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Laura Peterson
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Okay, everyone! I have a new practice problem I'm working on- I get the general sense of it, but can't seem to tweak it to meet the requirements! Here's the problem:

Define a class RadioStation that can be used to store information about radio stations. For each station, keep track of its name (a string), its broadcast band (a string) and its station number (a real number). For example, there is a local station called KUOW that is an FM station broadcast on 94.9. The class must have the following public methods:

RadioStation(name, band, number) constructs a radio station with given name, band and station number

getName() returns the name

getBand() returns the band

getNumber() returns the number

toString() returns a String representation of the radio station

simulcast(other) records the fact that this station and the other are simulcasts

The broadcast band can be any arbitrary string. For example, it might be "AM" versus "FM" or might include subdivisions like "FM 1" and "FM 2" or might include other text like "XM" for satellite radio. The toString method should return a String composed of the station name followed by the band followed by the station number. For example, if you were to construct the following station:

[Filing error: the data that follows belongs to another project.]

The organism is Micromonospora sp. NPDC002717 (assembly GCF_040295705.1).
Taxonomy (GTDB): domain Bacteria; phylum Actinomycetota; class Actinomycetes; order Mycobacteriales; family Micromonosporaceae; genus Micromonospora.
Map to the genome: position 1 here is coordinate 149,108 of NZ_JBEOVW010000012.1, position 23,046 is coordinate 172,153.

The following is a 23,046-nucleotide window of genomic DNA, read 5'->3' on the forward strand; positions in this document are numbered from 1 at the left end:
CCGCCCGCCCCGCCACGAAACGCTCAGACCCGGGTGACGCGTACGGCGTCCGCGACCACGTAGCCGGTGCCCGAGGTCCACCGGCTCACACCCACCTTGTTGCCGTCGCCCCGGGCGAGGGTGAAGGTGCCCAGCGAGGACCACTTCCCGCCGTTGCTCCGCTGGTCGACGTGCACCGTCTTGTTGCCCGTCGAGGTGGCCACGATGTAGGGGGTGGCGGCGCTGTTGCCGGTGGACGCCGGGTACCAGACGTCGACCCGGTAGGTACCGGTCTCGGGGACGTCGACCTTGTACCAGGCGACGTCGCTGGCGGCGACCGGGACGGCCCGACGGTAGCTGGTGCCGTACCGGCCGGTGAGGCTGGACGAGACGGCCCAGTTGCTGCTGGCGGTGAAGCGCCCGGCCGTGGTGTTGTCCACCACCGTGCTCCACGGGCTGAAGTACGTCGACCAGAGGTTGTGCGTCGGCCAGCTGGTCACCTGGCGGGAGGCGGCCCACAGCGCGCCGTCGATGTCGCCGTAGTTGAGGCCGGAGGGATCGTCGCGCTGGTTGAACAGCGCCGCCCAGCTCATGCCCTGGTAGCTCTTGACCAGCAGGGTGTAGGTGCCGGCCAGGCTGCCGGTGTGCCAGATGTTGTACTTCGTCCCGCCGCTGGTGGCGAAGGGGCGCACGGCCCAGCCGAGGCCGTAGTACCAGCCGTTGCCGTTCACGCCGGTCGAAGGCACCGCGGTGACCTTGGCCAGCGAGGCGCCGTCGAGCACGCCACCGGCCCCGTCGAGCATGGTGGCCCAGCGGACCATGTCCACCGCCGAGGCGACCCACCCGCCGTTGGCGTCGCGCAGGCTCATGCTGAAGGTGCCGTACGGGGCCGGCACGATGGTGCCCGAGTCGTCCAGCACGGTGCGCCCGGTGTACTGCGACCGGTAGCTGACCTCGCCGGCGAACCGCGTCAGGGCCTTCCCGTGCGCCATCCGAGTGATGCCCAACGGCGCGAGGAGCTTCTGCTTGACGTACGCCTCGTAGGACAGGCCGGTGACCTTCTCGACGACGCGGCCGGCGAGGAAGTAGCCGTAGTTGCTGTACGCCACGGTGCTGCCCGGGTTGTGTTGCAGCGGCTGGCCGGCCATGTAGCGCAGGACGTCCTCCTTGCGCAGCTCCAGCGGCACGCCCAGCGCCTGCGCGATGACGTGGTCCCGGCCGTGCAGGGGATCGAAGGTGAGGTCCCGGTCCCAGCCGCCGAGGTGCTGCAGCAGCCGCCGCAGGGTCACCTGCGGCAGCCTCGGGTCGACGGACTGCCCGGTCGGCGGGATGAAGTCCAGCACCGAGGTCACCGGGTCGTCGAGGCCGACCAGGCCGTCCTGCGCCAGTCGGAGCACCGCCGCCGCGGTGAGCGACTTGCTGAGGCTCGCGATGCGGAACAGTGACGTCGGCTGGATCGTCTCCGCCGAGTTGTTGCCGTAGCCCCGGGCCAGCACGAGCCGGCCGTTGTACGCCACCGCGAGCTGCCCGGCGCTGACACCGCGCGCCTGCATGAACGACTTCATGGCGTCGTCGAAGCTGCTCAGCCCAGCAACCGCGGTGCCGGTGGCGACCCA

RadioStation station = new RadioStation("KKNW", "AM", 1150.0);

then a call on station.toString() should return "KKNW AM 1150.0".

The simulcast method is used to record a relationship between two stations that are broadcasting the same material, as in:

RadioStation station1 = new RadioStation("KUOW", "FM", 94.9);
RadioStation station2 = new RadioStation("KUOW", "AM", 1340);
station1.simulcast(station2);

The call on simulcast indicates a link between the two stations. The link goes in both directions, so it shouldn't matter whether you make the call above or if you instead make the following call:
station2.simulcast(station1);